Text: Romans 1:16-17
For I am not ashamed of the gospel of Christ, for it is the power of God to salvation for everyone who believes, for the Jew first and also for the Greek. For in it the righteousness of God is revealed from faith to faith; as it is written, “The just shall live by faith.”
October 31st commemorates the beginning of the Protestant Reformation, when Martin Luther nailed his 95 theses to the Castle Church door in Wittenberg. Interestingly enough, this year is the 499th anniversary of it. Lots of anniversary celebrations and big blowout conferences are in order, and these are well and good if, but only if, we understand the gospel foundation under it all. You see, Luther and the other Reformers, were interested in the gospel above all else, and they would be the first to object if we celebrated them and their cultural-historical achievements without faithfully preaching the gospel that they preached. So we turn to Romans 1 and the proclamation that the gospel is “the power of salvation for everyone who believes.”
These famous verses in Romans were some of the most important for Martin Luther. In fact, he said that they were something of a turning point for him, where he understood the gospel for the very first time. Seeing that the “righteousness of God” came to us through faith, Luther said, “This passage of Paul became to me a gateway to heaven.” Indeed, commentators agree, these two verses summarize the rest of the Epistle to the Romans, and they explain the main idea of the gospel.
So what is that gospel, that good news? It is this. The righteousness of God is what saves us. But how? The answer to that will be the topic of our sermon this morning. I would like for us to see the three ways that the righteousness of God may be understood and then the significance for placing our trust in all three for salvation.
“The Righteousness of God”: 3 Interpretations
Now this expression “the righteousness of God” is one that scholars argue over. What does it mean? There are at least three interpretations. I don’t want to confuse you with too much explanation, but I do think it’s important to know the full picture.
The first interpretation is that “the righteousness of God” is God’s own righteousness, one of His attributes. He is just and righteous, and therefore all that He does is also just and righteous. The gospel reveals this. God is a just judge and He will judge the world with righteousness and in equity (e.g. Psalm 98:9).
This is probably the most natural meaning of the words, at least on a surface reading. Paul goes on to parallel it with “the wrath of God,” an obvious reference to God’s own wrath (Rom. 1:18), and the argument of the first three chapters of Romans all has to do with God’s fairness and justness in dealing with sinful people. Romans 2 says,
Therefore you are inexcusable, O man, whoever you are who judge, for in whatever you judge another you condemn yourself; for you who judge practice the same things. But we know that the judgment of God is according to truth against those who practice such things. And do you think this, O man, you who judge those practicing such things, and doing the same, that you will escape the judgment of God?”
…For there is no partiality with God. (Rom. 2:1-3, 11)
Indeed, “all have sinned and fallen short of the glory of God,” (Rom. 3:23). God is exactly just to judge this sin with His truthful word. “Let God be true but every man a liar. As it is written: ‘That You may be justified in Your words, and may overcome when You are judged’” (Rom. 3:4).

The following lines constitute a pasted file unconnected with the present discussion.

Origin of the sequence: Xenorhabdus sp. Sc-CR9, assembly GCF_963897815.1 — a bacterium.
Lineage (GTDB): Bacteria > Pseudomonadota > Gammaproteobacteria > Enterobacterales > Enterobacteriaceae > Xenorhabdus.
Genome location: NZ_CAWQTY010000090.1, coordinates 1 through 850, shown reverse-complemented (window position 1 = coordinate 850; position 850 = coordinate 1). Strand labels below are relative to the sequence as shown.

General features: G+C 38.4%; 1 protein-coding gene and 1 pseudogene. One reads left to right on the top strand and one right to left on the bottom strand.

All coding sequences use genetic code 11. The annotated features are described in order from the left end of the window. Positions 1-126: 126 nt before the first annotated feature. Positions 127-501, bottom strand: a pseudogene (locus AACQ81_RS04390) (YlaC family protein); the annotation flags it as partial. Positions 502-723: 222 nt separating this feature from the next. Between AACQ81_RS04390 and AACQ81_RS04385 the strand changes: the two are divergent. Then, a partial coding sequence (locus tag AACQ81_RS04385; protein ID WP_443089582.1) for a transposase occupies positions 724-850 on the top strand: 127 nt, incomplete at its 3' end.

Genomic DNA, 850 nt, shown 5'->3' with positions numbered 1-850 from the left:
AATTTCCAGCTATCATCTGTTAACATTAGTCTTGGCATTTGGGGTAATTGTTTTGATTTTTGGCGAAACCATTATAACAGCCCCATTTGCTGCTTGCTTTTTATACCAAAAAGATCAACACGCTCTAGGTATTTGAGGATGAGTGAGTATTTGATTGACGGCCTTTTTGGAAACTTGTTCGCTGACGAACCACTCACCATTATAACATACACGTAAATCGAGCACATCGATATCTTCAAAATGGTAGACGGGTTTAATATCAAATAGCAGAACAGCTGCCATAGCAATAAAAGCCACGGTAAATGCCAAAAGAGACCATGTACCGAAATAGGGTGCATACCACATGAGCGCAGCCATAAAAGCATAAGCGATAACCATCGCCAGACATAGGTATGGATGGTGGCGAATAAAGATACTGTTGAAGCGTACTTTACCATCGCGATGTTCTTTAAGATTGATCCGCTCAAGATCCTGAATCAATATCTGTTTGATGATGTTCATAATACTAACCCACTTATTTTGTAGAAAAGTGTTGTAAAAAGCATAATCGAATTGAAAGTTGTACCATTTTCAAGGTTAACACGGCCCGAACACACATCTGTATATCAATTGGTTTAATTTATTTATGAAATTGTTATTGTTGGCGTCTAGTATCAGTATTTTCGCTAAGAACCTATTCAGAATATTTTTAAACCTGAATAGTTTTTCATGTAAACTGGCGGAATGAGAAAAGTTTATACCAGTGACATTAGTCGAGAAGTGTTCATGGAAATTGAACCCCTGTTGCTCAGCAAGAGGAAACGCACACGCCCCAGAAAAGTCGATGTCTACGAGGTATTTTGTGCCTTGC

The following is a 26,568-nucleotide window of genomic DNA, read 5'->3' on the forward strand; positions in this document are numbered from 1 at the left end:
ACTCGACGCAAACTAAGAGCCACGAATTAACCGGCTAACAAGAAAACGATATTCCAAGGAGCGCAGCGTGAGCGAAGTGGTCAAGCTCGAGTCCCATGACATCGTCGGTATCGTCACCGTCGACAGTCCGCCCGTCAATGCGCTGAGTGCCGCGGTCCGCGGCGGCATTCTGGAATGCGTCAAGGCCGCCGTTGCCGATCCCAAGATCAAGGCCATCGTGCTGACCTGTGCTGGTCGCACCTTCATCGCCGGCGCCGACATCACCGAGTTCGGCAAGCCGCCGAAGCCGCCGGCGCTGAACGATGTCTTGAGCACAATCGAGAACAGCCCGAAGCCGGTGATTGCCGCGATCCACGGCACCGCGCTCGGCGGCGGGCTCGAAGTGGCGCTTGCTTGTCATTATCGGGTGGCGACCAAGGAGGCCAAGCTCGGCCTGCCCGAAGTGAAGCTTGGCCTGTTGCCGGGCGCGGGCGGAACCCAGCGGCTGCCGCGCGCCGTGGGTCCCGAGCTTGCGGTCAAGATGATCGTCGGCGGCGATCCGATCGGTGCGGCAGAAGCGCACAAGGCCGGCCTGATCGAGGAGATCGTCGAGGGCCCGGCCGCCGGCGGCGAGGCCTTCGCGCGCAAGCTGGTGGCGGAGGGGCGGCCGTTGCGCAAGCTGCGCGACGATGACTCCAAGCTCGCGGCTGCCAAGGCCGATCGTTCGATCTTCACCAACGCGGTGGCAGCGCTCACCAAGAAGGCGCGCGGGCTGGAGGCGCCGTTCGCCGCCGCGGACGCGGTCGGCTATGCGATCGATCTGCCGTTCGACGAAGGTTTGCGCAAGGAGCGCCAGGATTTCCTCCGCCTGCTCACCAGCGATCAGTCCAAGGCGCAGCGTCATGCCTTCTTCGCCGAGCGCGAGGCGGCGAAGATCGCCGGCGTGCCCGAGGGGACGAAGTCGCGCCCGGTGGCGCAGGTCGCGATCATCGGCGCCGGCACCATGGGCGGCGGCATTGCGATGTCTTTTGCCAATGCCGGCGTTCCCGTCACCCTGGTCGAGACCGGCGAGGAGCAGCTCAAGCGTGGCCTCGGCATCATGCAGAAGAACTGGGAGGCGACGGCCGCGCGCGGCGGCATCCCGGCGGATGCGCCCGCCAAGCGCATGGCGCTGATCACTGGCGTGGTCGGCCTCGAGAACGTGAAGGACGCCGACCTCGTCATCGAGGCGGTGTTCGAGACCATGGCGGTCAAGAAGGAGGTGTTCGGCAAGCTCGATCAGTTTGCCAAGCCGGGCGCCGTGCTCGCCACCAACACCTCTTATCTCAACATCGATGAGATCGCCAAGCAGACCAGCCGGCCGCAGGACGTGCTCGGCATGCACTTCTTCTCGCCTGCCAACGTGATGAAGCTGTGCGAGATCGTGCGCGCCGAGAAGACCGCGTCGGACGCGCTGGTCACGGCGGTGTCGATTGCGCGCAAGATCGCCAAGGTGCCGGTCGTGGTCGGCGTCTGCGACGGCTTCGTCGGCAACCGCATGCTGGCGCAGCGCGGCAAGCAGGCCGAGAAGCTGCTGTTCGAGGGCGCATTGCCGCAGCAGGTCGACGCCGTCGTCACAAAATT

But how is this good news? That’s precisely what troubled Luther so. If the “righteousness of God” is being revealed, then shouldn’t that strike terror into our hearts? If God’s true and upright character compels Him to judge all sin equally, then shouldn’t we cry out in despair?
This quest sent Luther to a deep study of Romans, as well as the rest of Paul’s thought. He concluded that “the righteousness of God” in these verses is not God’s own character trait of justness, but rather the righteousness that God gives us in Christ, by imputing Christ’s own righteousness to us and judging us on that basis. We are considered righteous, even though we have sinned, because of what Christ has done for us.
Luther found this meaning of “the righteousness of God” in the conclusion of Romans 3. After all, Paul basically asks the question how a just God could justify the ungodly, and then offers his answer:
But now the righteousness of God apart from the law is revealed, being witnessed by the Law and the Prophets, even the righteousness of God, through faith in Jesus Christ, to all and on all who believe. For there is no difference; for all have sinned and fall short of the glory of God, being justified freely by His grace through the redemption that is in Christ Jesus, whom God set forth as a propitiation by His blood, through faith, to demonstrate His righteousness, because in His forbearance God had passed over the sins that were previously committed, to demonstrate at the present time His righteousness, that He might be just and the justifier of the one who has faith in Jesus. (Rom. 3:21-26)
Isn’t that incredible? God maintains His own righteousness even while justifying the ungodly. He made a propitiation for that justice in the sacrifice of Jesus Christ, and that propitiation allowed Him to remain just while justifying all who have faith in Christ. Chapters 4 and 5 of Romans expand upon the logic of this, using the example of Abraham and the covenant of Grace, as well as the ways in which Christ is a second Adam, fulfilling the Adamic covenant and redeeming us from its condemnation. God keeps both covenants, even when it seems that they should contradict one another.